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Re: terminology

Because by it's very NATURE, all science is tentative
and incomplete. Science does not (and CAN not) have an >official final
arbiter of correctness.

Certainly science can't have an authority that says that current theories
are going to be correct at future times.
New evidence can always overturn current understanding. Until a couple of
years ago, the consensus was that neutrinos were massless. New evidence
now points to a need for mass. Our understanding has been changed by
experimental evidence.

But in a differnt sense, science SHOULD have an arbiter of correctness.
I'm talking about agreeing on terminology. Before we can even debate if a
neutrino has mass, we need to agree an what a neutrino IS. If we are
talking about different things, then continuing the debate is less that
pointless. If we are going to debate the predictions of special
relativity, we need to agree on the specific postulates and assumptions of
the theory. If we are going to debate the correct value for my weight, we
need to agree on a definition of weight. Does my weight change in an
elevator? Does it change in a swimming pool?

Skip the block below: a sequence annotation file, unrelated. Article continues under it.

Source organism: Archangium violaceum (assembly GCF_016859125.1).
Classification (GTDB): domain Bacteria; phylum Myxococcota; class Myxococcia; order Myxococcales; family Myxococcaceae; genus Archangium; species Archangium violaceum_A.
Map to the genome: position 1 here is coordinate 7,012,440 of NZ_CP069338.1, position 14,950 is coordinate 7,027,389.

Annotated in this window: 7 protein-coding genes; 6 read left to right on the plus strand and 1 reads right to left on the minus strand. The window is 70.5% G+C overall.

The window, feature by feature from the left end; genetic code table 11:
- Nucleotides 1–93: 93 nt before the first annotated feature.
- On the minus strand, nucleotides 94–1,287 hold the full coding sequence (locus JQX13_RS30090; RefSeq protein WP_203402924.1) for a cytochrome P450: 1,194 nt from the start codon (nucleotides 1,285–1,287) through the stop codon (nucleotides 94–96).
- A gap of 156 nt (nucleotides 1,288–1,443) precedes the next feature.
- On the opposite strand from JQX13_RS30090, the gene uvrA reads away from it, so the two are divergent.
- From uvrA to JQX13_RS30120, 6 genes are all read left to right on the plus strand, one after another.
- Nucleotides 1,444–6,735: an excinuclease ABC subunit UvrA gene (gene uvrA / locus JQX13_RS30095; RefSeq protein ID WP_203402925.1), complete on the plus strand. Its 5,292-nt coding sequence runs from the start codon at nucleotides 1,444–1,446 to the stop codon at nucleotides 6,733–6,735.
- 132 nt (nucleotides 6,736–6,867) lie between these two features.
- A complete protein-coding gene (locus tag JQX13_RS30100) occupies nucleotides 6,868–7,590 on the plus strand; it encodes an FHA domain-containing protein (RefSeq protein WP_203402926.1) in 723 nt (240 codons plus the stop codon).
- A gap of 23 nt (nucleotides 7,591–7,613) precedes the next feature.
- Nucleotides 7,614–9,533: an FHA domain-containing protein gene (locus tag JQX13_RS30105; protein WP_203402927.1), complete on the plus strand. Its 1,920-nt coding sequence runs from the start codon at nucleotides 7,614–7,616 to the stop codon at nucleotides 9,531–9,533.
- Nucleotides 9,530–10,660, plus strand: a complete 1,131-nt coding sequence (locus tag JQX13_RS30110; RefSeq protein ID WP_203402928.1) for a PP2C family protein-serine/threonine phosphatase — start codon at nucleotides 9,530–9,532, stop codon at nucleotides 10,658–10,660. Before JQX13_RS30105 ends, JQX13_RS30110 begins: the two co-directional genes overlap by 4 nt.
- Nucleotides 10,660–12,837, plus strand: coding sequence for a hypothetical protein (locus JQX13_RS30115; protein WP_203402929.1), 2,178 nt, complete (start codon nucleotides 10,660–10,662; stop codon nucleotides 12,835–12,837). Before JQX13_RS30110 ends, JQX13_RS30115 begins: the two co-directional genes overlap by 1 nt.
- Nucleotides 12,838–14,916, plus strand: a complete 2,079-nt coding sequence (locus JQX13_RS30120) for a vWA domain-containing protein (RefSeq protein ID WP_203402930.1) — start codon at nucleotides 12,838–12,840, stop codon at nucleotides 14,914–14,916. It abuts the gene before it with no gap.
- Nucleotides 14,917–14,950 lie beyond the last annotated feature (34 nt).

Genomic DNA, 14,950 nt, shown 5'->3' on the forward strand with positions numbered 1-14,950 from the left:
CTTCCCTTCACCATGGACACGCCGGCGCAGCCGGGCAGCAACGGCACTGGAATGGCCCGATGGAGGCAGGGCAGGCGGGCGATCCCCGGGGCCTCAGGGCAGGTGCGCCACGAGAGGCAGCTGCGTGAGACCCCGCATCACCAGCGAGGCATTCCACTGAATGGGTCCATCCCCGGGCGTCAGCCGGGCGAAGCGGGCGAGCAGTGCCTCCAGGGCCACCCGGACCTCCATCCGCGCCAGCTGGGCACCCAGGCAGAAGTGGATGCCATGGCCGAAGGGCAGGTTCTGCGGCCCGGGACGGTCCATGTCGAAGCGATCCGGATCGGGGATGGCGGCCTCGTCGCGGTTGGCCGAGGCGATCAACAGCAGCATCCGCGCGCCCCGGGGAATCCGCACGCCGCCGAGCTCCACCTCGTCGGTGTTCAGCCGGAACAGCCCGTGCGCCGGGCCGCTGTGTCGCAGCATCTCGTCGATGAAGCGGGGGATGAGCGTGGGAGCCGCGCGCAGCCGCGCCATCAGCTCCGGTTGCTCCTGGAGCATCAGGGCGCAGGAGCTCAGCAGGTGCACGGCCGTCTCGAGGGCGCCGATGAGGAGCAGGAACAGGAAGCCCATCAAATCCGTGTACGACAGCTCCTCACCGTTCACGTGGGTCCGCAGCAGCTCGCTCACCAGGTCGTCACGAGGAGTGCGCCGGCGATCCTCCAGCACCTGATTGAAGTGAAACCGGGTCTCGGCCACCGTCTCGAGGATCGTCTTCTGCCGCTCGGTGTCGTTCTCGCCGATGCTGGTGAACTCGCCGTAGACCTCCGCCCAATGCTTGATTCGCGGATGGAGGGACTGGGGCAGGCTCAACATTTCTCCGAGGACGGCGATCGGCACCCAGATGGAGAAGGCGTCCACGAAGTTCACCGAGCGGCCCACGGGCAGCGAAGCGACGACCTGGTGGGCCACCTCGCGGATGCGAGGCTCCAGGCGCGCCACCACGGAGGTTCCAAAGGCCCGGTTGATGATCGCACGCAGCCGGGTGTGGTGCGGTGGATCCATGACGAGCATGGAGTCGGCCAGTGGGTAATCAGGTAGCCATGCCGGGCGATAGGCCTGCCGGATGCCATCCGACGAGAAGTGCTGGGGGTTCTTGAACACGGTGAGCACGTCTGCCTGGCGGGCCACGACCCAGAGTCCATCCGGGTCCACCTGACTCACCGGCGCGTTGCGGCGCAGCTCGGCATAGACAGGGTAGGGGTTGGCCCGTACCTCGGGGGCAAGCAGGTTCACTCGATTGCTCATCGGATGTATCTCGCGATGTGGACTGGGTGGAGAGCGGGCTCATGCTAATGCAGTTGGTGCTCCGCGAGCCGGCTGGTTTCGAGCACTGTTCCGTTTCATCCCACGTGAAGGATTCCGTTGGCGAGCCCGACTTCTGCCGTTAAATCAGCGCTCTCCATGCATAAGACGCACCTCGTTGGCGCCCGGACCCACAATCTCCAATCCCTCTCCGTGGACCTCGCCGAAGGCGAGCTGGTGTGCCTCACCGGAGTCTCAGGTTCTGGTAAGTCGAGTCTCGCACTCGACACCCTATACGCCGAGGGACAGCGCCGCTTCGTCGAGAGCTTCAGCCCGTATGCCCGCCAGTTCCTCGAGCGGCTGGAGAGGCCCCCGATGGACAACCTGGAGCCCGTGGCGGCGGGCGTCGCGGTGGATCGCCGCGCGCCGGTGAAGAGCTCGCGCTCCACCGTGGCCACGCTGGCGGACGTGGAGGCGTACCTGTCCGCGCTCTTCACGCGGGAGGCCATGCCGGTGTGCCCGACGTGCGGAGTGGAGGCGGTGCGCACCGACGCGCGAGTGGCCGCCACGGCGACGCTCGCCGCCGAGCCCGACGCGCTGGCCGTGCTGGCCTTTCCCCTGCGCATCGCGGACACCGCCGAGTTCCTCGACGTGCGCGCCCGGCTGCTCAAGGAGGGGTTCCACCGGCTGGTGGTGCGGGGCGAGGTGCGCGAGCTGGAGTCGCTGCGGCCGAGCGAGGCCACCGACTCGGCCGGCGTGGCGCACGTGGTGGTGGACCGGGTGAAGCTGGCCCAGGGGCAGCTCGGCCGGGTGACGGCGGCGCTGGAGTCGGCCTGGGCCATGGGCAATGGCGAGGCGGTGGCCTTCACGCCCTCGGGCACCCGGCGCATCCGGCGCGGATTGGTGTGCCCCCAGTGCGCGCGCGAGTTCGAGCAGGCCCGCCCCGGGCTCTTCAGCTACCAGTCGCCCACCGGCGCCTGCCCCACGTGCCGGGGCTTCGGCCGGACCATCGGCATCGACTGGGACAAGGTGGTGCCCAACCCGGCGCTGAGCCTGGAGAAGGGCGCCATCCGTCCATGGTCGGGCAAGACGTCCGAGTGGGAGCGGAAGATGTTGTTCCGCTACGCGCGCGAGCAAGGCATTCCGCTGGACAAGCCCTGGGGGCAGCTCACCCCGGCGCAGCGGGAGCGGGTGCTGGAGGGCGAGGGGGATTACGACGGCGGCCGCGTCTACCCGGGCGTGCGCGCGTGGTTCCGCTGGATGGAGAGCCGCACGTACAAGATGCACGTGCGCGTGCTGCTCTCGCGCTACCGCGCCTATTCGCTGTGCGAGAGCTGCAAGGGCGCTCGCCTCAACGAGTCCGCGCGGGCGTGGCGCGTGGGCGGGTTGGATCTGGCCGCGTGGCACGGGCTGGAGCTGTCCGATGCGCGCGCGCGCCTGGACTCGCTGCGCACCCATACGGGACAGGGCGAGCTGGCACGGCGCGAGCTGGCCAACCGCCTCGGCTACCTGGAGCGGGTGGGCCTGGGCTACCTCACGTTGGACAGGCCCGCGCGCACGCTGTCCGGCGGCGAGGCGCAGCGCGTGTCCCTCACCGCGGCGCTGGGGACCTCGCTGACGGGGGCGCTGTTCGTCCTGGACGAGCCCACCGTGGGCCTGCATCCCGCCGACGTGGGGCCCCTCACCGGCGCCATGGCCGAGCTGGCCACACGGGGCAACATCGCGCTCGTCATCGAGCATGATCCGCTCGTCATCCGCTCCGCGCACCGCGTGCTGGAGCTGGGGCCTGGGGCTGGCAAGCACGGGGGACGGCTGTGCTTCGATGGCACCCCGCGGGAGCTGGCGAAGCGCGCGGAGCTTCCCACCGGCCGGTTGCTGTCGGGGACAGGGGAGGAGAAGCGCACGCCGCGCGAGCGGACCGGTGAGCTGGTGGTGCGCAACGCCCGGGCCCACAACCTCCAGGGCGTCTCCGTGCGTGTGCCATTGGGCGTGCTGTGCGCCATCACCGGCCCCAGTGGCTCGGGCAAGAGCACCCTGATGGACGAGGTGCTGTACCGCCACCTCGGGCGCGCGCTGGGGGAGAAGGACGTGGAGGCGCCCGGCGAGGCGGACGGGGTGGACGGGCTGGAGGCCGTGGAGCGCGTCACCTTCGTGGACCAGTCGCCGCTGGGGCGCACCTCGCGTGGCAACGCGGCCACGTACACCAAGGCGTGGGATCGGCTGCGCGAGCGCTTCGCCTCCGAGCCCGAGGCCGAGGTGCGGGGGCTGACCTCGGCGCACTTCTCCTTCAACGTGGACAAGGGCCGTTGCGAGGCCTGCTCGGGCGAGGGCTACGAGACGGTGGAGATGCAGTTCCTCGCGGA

Maybe we need to take a lesson from software and attach version numbers to
everything. To be specific, we might say FORTRAN77 rather than generic
FORTRAN. Similarly, Eistein's original paper would be Special Relativity
1.0. We could have beta versions of "dark energy" until there is some
better consensus on what it is. Each new version of a theory, model, or
definition would have a new number. Upgrade if you want, but at least
remember to tell people when you are sticking to a less than current

I say this partly in jest, but that is already done with the practical
temperature scale, among others.

In some sense, we don't need to bother. The difference between
1/40,000,000 of the distance from equator to pole, and the distnce light
travels in 1/29979??? s is so small that it doesn't affect much. But when
it does matter, we need to know which definiton is definitive and which is
merely a reasonable approximation.


(And I'm off for vacation for a week, so I won't be following up for a